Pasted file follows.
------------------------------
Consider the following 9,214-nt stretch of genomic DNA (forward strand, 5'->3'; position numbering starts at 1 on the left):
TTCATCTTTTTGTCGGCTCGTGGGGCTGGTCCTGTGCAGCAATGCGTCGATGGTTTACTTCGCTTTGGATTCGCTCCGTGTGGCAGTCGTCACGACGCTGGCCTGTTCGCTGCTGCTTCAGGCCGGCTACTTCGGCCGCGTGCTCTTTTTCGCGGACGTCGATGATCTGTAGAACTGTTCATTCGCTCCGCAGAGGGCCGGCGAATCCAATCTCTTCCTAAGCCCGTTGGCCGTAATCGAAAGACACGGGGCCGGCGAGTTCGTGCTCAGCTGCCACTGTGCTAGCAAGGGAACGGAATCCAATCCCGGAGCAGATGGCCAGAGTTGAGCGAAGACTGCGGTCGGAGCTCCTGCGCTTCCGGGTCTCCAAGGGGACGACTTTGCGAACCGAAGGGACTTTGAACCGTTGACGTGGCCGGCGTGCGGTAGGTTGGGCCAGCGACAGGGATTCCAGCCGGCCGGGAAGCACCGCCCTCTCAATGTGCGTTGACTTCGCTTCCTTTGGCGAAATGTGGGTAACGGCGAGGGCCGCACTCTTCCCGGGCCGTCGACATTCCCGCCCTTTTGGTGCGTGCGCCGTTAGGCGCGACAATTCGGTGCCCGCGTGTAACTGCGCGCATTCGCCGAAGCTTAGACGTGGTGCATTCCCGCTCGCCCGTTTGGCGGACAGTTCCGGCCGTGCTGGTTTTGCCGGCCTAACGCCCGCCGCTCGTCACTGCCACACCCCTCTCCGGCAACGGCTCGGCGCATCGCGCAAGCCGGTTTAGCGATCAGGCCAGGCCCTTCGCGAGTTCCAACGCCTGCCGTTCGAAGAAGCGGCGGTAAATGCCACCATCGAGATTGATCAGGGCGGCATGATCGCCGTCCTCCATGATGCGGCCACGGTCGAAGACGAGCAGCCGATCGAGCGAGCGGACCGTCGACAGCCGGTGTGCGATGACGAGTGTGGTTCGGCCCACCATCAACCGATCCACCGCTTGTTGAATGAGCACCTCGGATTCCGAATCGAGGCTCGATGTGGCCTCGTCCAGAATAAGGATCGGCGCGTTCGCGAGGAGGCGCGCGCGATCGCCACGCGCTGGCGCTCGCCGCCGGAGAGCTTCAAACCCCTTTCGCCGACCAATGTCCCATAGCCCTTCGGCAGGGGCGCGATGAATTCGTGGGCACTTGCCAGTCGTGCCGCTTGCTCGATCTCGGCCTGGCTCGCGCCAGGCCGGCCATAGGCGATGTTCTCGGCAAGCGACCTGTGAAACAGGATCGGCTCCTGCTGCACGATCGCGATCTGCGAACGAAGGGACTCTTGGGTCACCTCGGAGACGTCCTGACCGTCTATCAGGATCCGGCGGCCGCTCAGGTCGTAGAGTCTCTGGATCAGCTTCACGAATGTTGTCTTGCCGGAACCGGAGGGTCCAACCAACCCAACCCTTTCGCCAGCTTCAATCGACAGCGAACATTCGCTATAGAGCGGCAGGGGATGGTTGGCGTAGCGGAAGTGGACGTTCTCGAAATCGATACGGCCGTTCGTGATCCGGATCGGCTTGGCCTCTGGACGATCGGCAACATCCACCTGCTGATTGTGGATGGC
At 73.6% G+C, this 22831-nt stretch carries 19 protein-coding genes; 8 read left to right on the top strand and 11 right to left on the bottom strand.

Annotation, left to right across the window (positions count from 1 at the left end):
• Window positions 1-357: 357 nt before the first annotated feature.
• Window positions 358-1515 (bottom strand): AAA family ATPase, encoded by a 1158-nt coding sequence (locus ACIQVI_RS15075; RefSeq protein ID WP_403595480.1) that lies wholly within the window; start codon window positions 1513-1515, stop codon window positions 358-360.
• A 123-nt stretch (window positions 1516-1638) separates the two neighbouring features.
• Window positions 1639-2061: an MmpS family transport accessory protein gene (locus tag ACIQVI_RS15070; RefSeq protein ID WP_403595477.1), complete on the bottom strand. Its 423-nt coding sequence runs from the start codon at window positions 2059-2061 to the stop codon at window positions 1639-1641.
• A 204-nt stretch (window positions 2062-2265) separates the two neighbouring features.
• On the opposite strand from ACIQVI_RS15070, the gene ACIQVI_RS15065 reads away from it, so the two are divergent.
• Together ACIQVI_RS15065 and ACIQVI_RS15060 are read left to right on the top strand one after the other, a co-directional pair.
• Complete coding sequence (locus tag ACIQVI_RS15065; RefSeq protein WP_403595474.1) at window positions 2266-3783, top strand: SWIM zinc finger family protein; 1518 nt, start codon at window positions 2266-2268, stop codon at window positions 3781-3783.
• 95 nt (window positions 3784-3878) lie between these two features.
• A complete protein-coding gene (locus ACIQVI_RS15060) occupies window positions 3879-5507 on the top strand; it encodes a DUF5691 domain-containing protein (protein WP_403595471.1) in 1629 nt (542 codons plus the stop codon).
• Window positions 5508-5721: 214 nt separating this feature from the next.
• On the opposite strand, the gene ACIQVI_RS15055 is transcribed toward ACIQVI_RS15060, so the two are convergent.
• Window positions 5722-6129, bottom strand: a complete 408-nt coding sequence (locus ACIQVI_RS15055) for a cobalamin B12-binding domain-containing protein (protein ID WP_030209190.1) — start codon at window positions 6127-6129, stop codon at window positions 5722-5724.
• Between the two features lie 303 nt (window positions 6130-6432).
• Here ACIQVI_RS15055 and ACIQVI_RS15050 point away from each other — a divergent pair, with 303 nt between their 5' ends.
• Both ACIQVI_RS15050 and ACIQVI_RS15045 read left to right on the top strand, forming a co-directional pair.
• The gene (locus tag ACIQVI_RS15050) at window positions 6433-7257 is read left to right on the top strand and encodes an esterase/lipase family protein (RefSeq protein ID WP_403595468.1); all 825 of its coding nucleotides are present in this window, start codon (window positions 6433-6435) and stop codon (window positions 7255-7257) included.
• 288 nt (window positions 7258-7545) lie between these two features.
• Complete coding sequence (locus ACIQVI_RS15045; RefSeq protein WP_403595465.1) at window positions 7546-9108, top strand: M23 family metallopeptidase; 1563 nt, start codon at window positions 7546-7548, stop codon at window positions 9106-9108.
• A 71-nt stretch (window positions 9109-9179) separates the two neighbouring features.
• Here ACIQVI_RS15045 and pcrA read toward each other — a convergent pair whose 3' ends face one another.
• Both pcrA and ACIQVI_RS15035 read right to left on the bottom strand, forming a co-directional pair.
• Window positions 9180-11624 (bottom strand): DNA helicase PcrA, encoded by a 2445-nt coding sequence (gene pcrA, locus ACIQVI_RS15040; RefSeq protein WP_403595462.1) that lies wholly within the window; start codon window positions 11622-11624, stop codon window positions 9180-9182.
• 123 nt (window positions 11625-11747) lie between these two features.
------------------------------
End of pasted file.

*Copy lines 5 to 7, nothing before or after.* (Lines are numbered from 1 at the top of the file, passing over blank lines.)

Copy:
• Window positions 1-357: 357 nt before the first annotated feature.
• Window positions 358-1515 (bottom strand): AAA family ATPase, encoded by a 1158-nt coding sequence (locus ACIQVI_RS15075; RefSeq protein ID WP_403595480.1) that lies wholly within the window; start codon window positions 1513-1515, stop codon window positions 358-360.
• A 123-nt stretch (window positions 1516-1638) separates the two neighbouring features.